Photo right is of Hawley Street (Pudding Lane) in Northampton, where the Hawley family lived.

Spiritual Awakening and Despondency

Northampton was one of the first towns to experience the initial stirrings of the Great Awakening revival. Reverend Jonathan Edwards convinced his parishioners of their need for salvation by Jesus Christ and to develop a new sense of spiritual conviction. Church members conversions and convictions were often expressed in dramatic fashion by crying out, weeping or fainting. Joseph II was much moved by Edwards' sermons and became exceedingly concerned about the state of his soul. As aptly described in the book, "Spider in a Tree" by Susan Stinson (excerpt below), many parishioners were deeply moved during the church services.

"In a prominent seat Joseph Hawley hung his head. He crossed arms tightly across his chest as his shoulders started to shake. His wife, Rebekah, leaned forward to look at him from the women's side of the aisle. Sheriff Pomeroy, a stern man of seventy, began weeping with his mouth open. All around them, people forgot themselves. An old woman drew her lips awry, as if convulsed. Mr. Hawley collapsed with his chin on the knee of the man beside him. It was, as everyone knew, the outpouring of the spirit from the unusually near presence of God."12

Joseph II continued to be concerned about the state of his soul, so much so that his anxieties brought about extreme sleeplessness. He was convinced that he was corrupt, could not be saved, and thus doomed to inexorable damnation. Jonathan Edwards tried to counsel his uncle Joseph II, but came to the conclusion that he "was in great measure past a capacity of receiving advice, or being reasoned with to any purpose."9 Given the anxiety of some of parishioners, Edwards did not change his message, "and so he preached, as he believed he must, that those who despaired were indeed unworthy." 9

The feelings of unworthiness would finally overtake Joseph II and on Sunday morning, June 1, 1735, he cut his own throat, giving way to a "fit of extreme melancholy and in a moment of temporary insanity, put an end to his life."3 He was forty-two years old, and his eldest son, Joseph III, was only eleven. At the coroner's inquest, Joseph II was "judged as delirious."9

Satan on the Loose

On the day of the suicide, June 1, 1735, "the town suddenly was struck directly, and the reverberations sent people scattering down from the spiritual peak they had ascended."9 Jonathan Edwards called for a fast day to clarify for his stunned parishioners what God was teaching them in this event. Edwards would explain, "Satan seems to be more let loose, and raging in a dreadful manner." 9 Edwards continued to emphasize Joseph II's mental condition and family as "being exceedingly prone to the disease of melancholy",10 saying that the "real danger of psychological weakness was that it opened the door for a Satanic attack and once Hawley was overpowered by the melancholic distemper, the devil took the advantage and drove him into despairing thoughts." Edwards would later write, "Satan had struck when the euphoria of the Awakening was at its height and had turned what should have been a means to salvation into destruction."9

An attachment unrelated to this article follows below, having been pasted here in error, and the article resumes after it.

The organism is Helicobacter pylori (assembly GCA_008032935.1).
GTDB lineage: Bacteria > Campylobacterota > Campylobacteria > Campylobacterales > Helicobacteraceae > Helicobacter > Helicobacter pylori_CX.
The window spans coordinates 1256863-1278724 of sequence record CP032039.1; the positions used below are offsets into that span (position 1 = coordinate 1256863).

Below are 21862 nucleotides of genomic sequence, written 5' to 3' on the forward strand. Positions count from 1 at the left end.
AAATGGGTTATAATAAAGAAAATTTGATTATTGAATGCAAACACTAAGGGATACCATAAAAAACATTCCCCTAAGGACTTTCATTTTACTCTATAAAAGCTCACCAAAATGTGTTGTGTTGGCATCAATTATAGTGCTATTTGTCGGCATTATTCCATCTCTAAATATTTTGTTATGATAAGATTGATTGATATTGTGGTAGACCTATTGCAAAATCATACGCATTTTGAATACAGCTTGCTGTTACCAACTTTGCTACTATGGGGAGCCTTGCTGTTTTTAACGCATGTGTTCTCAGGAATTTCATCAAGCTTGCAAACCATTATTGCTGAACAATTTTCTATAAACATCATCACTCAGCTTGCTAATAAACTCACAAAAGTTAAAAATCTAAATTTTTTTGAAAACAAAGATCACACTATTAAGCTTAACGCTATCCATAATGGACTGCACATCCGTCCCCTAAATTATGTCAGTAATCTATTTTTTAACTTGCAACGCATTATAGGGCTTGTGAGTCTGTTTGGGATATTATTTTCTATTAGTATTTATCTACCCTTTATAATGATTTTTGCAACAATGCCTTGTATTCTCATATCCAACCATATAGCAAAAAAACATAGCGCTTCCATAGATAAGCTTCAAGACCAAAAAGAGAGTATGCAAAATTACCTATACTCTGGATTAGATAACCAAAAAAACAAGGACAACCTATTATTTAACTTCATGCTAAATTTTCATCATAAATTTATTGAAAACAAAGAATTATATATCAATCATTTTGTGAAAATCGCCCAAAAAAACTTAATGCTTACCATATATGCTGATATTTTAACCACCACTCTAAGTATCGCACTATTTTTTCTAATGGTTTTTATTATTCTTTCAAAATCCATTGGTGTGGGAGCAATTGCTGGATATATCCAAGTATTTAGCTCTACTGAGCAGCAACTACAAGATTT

In the following writing entitled, "A Faithful Narrative of the Surprising Work of God" written by Jonathan Edwards in 1737, Edwards gives his own account of his uncle Joseph Hawley's fate.

"In the latter part of May, it began to be very sensible that the Spirit of God was gradually withdrawing from us, and after this time Satan seemed to be more let loose, and raged in a dreadful manner. The first instance wherein it appeared, was a person putting an end to his own life by cutting his throat. He was a gentleman of more than common understanding, of strict morals, religious in his behavior, and a useful and honorable person in the town; but was of a family that are exceedingly prone to the disease of melancholy, and his mother was killed with it.

He had, from the beginning of this extraordinary time, been exceedingly concerned about the state of his soul, and there were some things in his experience that appeared very hopeful; but he durst entertain no hope concerning his own good estate. Towards the latter part of his time, he grew much discouraged, and melancholy grew again upon him, till he was wholly overpowered by it, and was in a great measure past a capacity of receiving advice, or being reasoned with to any purpose. The devil took the advantage, and drove him into despairing thoughts. He was kept awake at nights, meditating terror, so that he had scarce any sleep at all for a long time together; and it was observed at last, that he was scarcely well capable of managing his ordinary business, and was judged delirious by the coroner's inquest. The news of this extraordinarily affected the minds of people here, and struck them as it were with astonishment.

After this, multitudes in this and other towns seemed to have it strongly suggested to them, and pressed upon them, to do as this person had done. And many who seemed to be under no melancholy, some pious persons who had no special darkness or doubts about the goodness of their state-nor were under any special trouble or concern of mind about any thing spiritual or temporal-had it urged upon them as if somebody had spoke to them, "Cut your throat, now is a good opportunity. Now! now!" So that they were obliged to fight with all their might to resist it, and yet no reason suggested to them why they should do it.
" -Jonathan Edwards

Beside the grave of Captain Joseph Hawley I at Bridge Street Cemetery, Northampton, Massachusetts.